Philosophical Papers 45 (3):471-496 (2016)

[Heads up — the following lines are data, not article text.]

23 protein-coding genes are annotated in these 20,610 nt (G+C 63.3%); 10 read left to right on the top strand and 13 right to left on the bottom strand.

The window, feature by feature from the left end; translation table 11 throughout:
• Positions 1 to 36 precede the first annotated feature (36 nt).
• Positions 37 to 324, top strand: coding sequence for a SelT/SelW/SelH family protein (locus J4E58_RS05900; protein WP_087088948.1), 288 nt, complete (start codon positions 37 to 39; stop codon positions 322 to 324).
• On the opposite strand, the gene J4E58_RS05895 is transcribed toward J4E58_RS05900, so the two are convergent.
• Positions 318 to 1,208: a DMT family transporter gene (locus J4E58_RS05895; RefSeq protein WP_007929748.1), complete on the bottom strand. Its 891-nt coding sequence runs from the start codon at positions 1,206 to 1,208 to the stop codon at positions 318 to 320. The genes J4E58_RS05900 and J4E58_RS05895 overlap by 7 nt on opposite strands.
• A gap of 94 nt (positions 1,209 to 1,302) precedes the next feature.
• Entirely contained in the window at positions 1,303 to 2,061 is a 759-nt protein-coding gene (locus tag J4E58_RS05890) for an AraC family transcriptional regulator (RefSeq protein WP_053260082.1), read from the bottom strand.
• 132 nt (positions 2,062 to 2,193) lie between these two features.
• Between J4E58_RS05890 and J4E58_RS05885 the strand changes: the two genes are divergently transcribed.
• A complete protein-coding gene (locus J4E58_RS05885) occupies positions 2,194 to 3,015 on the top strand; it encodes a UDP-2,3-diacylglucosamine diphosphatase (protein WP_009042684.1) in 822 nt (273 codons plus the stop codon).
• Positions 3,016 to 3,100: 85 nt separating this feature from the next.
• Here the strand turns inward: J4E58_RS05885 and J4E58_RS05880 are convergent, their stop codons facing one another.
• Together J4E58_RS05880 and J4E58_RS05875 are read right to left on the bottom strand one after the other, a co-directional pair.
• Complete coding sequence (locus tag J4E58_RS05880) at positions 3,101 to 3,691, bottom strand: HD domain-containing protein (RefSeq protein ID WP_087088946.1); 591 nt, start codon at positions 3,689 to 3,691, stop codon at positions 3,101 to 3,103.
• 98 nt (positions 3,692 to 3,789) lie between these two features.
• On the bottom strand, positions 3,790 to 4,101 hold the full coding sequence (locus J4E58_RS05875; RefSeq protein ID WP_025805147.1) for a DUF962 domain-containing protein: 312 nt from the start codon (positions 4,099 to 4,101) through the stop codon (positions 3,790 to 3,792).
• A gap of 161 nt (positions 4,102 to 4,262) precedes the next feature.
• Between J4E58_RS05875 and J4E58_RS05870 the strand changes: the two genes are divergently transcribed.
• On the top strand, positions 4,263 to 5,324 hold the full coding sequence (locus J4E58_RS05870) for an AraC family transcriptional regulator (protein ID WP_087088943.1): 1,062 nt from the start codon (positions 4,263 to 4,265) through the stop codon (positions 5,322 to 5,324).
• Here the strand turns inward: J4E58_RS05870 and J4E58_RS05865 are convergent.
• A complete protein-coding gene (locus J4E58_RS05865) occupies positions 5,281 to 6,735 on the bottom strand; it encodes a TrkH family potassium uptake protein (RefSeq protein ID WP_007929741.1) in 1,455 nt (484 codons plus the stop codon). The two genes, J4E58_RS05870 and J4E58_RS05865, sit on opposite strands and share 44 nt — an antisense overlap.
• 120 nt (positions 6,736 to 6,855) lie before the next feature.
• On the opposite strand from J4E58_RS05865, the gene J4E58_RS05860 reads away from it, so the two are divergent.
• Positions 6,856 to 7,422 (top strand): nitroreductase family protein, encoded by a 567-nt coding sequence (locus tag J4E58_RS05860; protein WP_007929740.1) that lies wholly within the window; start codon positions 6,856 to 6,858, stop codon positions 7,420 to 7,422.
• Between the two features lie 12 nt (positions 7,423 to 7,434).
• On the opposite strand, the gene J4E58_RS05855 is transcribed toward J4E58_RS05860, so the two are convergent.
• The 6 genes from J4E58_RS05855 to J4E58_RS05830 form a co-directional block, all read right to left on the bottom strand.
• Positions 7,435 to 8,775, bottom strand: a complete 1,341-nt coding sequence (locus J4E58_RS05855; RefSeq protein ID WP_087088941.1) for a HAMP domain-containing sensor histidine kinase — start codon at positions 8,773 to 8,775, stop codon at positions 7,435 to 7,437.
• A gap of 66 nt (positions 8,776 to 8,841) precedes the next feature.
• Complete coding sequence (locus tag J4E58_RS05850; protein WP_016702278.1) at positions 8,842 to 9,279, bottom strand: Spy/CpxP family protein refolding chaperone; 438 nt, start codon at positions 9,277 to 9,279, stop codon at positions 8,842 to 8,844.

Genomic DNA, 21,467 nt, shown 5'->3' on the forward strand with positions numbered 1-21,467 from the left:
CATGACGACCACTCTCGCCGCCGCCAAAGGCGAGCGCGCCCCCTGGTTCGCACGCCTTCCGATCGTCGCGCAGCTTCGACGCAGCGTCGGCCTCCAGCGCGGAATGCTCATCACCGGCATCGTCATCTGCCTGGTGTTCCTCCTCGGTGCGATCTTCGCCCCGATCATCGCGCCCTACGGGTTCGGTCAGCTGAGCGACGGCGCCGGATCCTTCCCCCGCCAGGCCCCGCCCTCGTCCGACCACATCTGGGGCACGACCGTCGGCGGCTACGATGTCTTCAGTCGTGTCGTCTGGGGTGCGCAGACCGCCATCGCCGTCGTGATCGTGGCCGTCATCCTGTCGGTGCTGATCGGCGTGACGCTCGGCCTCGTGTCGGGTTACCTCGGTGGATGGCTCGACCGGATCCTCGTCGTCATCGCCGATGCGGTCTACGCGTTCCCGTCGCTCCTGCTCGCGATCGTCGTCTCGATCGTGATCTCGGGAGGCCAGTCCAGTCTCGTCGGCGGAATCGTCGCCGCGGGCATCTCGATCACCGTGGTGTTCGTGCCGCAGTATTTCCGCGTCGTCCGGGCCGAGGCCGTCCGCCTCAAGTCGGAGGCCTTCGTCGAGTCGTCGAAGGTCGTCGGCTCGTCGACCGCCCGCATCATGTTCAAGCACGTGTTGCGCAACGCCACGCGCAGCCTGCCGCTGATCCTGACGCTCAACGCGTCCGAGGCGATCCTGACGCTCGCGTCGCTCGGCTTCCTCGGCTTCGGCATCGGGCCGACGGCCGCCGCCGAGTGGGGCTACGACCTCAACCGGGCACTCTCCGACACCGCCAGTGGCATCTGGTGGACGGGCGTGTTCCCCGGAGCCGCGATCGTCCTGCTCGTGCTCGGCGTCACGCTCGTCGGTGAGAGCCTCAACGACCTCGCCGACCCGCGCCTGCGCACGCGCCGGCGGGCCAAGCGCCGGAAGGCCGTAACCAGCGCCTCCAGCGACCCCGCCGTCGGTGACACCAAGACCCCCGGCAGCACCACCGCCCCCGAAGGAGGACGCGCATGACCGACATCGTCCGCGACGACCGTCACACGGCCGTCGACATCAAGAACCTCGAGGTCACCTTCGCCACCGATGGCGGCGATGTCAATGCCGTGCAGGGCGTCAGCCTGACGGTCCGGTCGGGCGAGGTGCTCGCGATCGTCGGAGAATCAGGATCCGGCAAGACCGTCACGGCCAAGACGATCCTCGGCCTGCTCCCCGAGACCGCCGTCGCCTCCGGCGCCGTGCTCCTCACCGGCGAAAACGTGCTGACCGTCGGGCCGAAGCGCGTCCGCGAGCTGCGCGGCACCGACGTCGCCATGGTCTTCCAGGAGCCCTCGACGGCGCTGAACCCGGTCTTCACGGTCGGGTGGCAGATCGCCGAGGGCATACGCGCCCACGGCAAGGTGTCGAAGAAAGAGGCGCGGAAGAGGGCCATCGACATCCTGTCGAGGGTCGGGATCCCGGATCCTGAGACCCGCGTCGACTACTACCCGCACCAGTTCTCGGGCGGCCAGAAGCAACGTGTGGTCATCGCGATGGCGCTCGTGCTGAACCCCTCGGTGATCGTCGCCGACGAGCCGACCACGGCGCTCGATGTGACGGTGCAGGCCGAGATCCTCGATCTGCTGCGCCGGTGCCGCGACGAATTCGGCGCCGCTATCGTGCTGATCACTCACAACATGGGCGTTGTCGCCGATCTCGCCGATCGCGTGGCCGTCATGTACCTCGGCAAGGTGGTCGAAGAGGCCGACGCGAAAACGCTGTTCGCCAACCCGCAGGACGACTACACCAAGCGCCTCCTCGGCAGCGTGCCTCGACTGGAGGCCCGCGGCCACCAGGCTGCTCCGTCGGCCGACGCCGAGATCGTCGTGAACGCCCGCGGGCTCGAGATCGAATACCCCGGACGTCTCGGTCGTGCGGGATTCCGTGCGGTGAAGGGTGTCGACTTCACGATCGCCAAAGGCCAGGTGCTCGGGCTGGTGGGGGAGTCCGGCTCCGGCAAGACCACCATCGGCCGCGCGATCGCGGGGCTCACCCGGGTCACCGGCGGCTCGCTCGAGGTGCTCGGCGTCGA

AbstractThere is a lingering objection to the idea of the passage of time. Roughly speaking, the argument runs as follows: if time passes, its passage must occur at some rate, but there is no such rate; hence, the passage of time is a myth. While some philosophers try to reject premise, I wish to challenge the first premise by arguing that time may pass with or without a rate. My argument addresses two cases, one that identifies the passage of time with changes in things and one that does not. I call the former view ‘the Priorian passage theory’, and the latter view ‘the pure passage theory’. I argue that each dynamic view of time is immune to the rate argument. Further, I suggest a possible extension of the Priorian passage theory, in which the passage of time is identified with the pure persistence of things.
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